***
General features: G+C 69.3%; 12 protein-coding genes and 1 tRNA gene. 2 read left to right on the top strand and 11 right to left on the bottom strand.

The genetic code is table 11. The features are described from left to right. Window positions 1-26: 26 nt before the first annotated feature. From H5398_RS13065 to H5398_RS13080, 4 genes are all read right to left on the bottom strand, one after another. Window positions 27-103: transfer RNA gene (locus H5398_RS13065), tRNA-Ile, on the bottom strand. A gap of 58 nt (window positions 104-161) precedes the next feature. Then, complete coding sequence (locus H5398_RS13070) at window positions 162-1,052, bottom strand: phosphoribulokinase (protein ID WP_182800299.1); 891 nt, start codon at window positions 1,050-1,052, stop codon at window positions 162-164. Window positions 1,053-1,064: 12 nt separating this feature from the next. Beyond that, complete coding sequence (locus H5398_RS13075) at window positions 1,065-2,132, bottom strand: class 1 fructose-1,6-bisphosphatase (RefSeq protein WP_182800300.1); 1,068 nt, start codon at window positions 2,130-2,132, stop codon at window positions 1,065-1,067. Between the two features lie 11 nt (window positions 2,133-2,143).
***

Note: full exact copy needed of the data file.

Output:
General features: G+C 69.3%; 12 protein-coding genes and 1 tRNA gene. 2 read left to right on the top strand and 11 right to left on the bottom strand.

The genetic code is table 11. The features are described from left to right. Window positions 1-26: 26 nt before the first annotated feature. From H5398_RS13065 to H5398_RS13080, 4 genes are all read right to left on the bottom strand, one after another. Window positions 27-103: transfer RNA gene (locus H5398_RS13065), tRNA-Ile, on the bottom strand. A gap of 58 nt (window positions 104-161) precedes the next feature. Then, complete coding sequence (locus H5398_RS13070) at window positions 162-1,052, bottom strand: phosphoribulokinase (protein ID WP_182800299.1); 891 nt, start codon at window positions 1,050-1,052, stop codon at window positions 162-164. Window positions 1,053-1,064: 12 nt separating this feature from the next. Beyond that, complete coding sequence (locus H5398_RS13075) at window positions 1,065-2,132, bottom strand: class 1 fructose-1,6-bisphosphatase (RefSeq protein WP_182800300.1); 1,068 nt, start codon at window positions 2,130-2,132, stop codon at window positions 1,065-1,067. Between the two features lie 11 nt (window positions 2,133-2,143).